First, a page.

There was a time when the use of fish sauce made it hard for vegetarians to enjoy Thai food. But those days are over. Sales of plant-based fish sauce are growing quickly – $18 million of plant-based fish sauce was sold in the United States last year and almost $160 million was sold globally – and sales are growing quickly.

There are now so many brands of vegan fish sauce to choose from.  Follow Your Heart, Primal Kitchens, Sir Kingstons, The Vegan Mayo Co., Danone S.A, The Archer Daniels Midland Company, Daiya Foods Inc., Ripple Foods Inc, Impossible Foods Inc., Eat Just, Inc., Beyond Meat, Inc., Amy’s Kitchen, Tofutti Brands Inc., and Earth’s Own Food Company Inc. are some of the major players in the vegan fish sauce market.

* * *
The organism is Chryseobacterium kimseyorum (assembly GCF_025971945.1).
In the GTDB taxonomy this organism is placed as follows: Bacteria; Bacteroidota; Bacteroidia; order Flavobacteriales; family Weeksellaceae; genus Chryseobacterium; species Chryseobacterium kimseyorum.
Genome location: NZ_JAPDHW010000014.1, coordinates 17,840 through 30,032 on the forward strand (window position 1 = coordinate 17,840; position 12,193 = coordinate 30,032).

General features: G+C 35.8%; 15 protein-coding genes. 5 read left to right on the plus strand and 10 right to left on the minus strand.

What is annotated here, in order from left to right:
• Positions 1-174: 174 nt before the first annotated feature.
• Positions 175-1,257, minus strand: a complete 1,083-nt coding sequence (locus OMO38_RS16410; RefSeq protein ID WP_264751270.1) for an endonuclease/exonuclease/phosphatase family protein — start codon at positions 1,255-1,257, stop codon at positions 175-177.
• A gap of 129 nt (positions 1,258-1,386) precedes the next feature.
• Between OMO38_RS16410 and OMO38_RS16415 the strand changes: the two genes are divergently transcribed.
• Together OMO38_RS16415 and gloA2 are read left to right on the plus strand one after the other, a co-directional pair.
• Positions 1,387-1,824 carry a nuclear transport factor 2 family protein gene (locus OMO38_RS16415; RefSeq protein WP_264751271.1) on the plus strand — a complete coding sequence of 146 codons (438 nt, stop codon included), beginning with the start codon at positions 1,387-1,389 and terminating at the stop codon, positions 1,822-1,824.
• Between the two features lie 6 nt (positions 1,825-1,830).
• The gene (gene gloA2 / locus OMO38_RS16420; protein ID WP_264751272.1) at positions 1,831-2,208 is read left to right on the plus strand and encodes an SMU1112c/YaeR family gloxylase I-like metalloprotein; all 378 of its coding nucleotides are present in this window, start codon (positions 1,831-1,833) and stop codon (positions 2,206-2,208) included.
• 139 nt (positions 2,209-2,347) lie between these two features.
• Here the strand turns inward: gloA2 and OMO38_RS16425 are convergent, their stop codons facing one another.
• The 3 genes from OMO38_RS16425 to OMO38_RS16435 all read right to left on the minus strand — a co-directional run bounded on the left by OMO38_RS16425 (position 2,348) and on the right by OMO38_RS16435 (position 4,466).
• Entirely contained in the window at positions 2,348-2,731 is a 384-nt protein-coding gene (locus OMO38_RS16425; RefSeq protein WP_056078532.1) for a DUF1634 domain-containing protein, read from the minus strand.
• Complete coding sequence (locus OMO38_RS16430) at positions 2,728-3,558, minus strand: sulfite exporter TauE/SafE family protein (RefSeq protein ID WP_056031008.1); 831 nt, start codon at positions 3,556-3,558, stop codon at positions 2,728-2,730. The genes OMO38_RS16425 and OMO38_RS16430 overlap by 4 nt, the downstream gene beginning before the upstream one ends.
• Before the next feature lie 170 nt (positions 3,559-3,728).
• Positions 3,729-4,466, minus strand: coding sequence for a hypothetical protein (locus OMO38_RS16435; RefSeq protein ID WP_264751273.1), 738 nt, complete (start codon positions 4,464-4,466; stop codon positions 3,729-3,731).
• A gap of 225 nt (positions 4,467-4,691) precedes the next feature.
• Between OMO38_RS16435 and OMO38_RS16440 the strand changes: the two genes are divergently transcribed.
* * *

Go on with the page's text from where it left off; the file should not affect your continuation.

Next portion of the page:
So when you next get a craving for Thai or Vietnamese food, be sure to buy or ask if a restaurant uses a vegan fish sauce!

Market for plant-based foods continues to grow

Every year the market for plant-based foods continues to grow.  Globally, the market for products is expected to grow by about 18% per year to reach almost $92 billion by 2027, according to a new report by market research firm “Research and Markets”. 

The report says that consumer interest is driven by several different factors, including the rising support from medical professionals recognizing the health benefits of plant-based diets. They point to the reduced risk of diseases transmitted by animals and antibiotic resistance, and the ability to feed more people with fewer resources by producing meat from plants, fermentation, or cultivation from animal cells.  They also note that consumers can help to minimize air and water pollution, slow biodiversity loss, and protect the oceans by choosing plant-based options.